- Free Cash Flow - here we come to the single most important metric for dividend investors. Katsenelson describes other benefits of FCF - ability to weather economic storms, not relying on outside financing for operations, and relatively low capital intensive. The main thing for dividend investors to add to QVG is the FCF Cover for the dividend
- Return on Capital - high return on capital is a good indicator of a strong competitive advantage
Each of the quality metrics and the moat concept should be factored in to any dividend investing decision. We are off to a good start with using QVG to analyze dividend stocks, let's look at Growth.
Quality is sort of intuitively obvious that its something dividend investors should care about, but growth? Growth? That's for biotech investors!
Well not exactly. As Neil Woodford said, dividend growth matters:
"In the short-term, share prices are buffeted by all sorts of influences, but over longer-time periods fundamentals shine through. Dividend growth is the key determinant of long-term share price movements, the rest is sentiment."
In the short term in range bond markets, Katsenelson finds that the importance of dividends quadruples. So even in the short run, you can have cases where most of the total return is from the dividend. He also describes the tradeoffs of buybacks and dividends, concluding that the former can be beneficial but only if certain conditions, i.e. cheap price, are met.
Valuation depends in large part on margin of safety. Katsenelson shows two distinct properties that are derived from the margin of safety. First as a source of returns. Assuming you are correct then the price should return to somewhere close to your estimate. And second, as a risk absorber.
Active Value Investing describes is an in depth analysis of the Absolute P/E and margin of safety to arrive at a Buy price (on a P/E basis).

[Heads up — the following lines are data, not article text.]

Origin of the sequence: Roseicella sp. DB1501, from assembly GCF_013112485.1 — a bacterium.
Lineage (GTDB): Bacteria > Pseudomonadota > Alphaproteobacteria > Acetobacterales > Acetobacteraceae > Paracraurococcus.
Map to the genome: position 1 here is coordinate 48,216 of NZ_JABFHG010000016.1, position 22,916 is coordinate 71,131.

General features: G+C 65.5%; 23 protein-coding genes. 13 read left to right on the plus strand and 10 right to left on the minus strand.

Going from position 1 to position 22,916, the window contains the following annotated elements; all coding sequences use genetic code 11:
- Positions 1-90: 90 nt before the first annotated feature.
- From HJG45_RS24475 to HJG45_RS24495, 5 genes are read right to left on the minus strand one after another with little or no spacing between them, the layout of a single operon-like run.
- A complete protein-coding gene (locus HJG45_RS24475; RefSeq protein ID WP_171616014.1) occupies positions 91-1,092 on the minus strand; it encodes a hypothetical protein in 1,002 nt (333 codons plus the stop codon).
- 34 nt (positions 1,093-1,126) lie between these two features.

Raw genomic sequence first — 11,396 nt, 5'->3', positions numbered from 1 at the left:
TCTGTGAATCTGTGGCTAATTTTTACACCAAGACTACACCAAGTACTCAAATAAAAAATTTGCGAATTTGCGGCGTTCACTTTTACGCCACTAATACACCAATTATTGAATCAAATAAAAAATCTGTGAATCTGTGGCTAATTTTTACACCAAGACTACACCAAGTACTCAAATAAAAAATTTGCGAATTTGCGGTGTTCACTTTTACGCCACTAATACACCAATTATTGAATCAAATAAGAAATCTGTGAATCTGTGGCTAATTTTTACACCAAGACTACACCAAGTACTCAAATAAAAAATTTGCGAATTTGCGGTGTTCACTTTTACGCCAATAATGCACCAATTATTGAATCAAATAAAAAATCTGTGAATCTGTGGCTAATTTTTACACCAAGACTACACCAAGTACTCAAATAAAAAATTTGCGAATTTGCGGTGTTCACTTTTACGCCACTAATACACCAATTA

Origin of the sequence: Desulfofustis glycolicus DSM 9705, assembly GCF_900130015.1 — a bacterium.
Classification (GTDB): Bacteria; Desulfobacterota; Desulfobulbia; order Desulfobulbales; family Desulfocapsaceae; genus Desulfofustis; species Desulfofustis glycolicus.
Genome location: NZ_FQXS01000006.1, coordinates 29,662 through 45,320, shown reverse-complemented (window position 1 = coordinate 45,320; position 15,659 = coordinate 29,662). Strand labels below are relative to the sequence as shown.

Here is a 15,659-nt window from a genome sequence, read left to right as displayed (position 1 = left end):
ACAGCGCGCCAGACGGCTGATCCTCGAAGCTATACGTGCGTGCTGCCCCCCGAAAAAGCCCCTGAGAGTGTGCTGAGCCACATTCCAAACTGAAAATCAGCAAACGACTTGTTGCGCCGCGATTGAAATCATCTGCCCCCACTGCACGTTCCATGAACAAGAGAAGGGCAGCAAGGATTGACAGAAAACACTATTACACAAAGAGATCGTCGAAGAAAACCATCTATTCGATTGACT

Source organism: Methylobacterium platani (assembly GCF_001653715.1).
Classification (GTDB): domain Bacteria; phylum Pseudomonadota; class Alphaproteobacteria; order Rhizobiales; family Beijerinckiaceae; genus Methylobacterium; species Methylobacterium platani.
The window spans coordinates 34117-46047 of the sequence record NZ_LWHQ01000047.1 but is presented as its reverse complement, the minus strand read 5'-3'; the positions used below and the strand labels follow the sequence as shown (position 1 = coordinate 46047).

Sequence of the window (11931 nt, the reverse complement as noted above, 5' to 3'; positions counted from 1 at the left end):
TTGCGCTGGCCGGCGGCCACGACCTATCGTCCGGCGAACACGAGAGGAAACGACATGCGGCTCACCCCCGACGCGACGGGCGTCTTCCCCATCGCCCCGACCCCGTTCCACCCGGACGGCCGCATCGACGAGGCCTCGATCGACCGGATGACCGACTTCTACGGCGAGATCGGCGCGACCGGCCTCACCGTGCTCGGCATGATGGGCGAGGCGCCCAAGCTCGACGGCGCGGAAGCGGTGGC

Of course, unless we are talking March 2009, its not very likely that you can find a high quality, high growth, low price company. Mostly we are talking about tow out of three at best. Active Value Investing makes the case that one out of three QVG factors is a non-starter. Quality and Growth by themselves are worth considering. Quality and Value as well. However, the most dangerous combination is Valuation and Growth, this is the combination to avoid and may indicate an eroding moat, over leverage, and/or undependable revenue stream.
Applying QVG to Dividend Stocks
While QVG wasn't designed an income investor framework, with some minor tweaks and additions, I see QVG framework as extremely applicable to dividend investors. Its a great addition to the analytical tool box. Dividend coverage and dividend growth specifically need to be brought in, but they fit in well alongside the other quality and growth metrics.
Active Value Investing is a very well written, well thought out book. The author's clarity of thought shows through in the framework, and the practical experience is demonstrated in the numerous detailed examples. The author clearly has "time in cockpit" with the many concepts as is evidenced by the discussions of second and third order effects that fall out of various decisions taken. The framework can be used to improve a portfolio's defensiveness and long term total return through value and income.